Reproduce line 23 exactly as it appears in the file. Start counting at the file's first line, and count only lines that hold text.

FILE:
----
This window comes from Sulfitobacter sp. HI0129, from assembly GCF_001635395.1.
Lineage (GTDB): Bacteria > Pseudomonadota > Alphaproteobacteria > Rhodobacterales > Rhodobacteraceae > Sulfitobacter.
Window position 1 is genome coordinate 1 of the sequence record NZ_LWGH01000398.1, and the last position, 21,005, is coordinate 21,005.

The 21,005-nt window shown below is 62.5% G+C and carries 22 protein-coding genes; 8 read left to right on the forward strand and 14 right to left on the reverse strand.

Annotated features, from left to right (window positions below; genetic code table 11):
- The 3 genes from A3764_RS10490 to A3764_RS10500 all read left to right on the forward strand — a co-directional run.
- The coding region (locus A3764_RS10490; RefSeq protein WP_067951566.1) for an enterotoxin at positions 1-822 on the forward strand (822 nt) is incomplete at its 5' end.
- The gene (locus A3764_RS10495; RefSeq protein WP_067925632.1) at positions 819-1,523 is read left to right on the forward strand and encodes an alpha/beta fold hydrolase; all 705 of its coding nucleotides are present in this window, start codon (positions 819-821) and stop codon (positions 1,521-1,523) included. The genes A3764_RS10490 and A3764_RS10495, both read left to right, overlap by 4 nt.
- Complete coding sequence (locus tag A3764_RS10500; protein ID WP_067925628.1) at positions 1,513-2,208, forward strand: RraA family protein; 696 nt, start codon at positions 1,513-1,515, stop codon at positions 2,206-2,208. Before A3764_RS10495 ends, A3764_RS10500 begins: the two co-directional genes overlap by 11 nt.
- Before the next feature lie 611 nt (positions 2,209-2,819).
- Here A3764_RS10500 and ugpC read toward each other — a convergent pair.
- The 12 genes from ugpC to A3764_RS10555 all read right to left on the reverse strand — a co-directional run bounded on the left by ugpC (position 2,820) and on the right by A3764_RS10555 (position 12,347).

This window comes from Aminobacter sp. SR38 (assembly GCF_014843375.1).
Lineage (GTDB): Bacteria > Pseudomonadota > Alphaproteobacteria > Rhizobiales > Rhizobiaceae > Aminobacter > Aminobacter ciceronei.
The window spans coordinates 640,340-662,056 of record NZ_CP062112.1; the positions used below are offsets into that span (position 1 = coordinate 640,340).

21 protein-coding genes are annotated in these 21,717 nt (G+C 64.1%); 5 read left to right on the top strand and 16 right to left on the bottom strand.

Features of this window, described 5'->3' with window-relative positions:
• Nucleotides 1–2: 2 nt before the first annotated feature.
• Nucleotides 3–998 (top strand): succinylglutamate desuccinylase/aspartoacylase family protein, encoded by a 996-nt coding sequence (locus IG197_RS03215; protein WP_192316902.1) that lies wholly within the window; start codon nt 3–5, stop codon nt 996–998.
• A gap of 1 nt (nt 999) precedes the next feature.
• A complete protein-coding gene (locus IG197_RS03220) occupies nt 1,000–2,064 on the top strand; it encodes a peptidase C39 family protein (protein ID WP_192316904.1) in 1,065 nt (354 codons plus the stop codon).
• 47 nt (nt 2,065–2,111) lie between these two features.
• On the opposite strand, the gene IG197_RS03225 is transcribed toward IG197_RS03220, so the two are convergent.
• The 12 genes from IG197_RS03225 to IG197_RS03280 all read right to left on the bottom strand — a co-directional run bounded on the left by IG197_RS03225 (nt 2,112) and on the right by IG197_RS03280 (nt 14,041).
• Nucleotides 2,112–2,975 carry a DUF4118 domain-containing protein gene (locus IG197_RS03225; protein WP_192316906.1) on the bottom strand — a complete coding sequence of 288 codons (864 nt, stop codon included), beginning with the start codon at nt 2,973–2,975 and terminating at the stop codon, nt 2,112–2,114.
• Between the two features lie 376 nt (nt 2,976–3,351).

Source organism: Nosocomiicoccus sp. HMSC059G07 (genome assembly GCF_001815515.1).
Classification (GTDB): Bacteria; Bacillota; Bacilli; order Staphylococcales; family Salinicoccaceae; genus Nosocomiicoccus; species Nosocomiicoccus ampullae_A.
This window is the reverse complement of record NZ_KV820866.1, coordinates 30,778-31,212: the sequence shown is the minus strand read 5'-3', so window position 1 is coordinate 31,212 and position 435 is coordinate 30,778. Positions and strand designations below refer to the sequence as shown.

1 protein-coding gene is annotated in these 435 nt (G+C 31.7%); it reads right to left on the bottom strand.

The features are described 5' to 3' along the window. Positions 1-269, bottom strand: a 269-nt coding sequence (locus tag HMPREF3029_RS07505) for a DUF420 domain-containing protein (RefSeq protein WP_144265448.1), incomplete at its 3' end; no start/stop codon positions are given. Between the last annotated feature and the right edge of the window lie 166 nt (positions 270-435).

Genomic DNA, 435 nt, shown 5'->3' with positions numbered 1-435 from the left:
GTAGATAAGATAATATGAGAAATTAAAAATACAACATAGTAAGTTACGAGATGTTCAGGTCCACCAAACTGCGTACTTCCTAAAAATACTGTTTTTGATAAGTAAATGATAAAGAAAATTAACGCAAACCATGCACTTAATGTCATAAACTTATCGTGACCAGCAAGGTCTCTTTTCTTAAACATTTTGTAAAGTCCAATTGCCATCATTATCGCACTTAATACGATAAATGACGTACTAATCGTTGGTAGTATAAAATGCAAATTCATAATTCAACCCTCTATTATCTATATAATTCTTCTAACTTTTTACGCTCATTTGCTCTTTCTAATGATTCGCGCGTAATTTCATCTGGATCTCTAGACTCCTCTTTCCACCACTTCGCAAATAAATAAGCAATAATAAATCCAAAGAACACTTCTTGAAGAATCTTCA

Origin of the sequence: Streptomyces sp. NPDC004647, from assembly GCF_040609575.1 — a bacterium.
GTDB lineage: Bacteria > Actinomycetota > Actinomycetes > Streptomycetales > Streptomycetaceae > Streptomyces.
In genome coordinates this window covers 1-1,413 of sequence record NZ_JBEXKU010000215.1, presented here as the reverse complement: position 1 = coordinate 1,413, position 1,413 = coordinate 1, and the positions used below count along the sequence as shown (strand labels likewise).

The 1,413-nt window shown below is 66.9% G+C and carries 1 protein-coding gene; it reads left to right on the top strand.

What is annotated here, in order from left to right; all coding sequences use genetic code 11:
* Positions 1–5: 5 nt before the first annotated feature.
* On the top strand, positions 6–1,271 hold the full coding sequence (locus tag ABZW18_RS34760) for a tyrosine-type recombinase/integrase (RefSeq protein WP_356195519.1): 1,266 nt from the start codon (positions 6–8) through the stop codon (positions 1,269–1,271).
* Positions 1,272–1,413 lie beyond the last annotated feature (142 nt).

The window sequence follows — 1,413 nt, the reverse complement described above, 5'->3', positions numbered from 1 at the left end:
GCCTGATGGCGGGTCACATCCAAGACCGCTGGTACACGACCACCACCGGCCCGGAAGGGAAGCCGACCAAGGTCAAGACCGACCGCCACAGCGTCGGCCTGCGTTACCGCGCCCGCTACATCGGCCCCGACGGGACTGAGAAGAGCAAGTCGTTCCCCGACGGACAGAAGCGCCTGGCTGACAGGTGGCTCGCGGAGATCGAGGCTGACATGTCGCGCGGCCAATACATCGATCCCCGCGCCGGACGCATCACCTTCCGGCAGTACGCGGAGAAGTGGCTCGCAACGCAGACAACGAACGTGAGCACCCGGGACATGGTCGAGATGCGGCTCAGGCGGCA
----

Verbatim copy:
• On the opposite strand, the gene IG197_RS03225 is transcribed toward IG197_RS03220, so the two are convergent.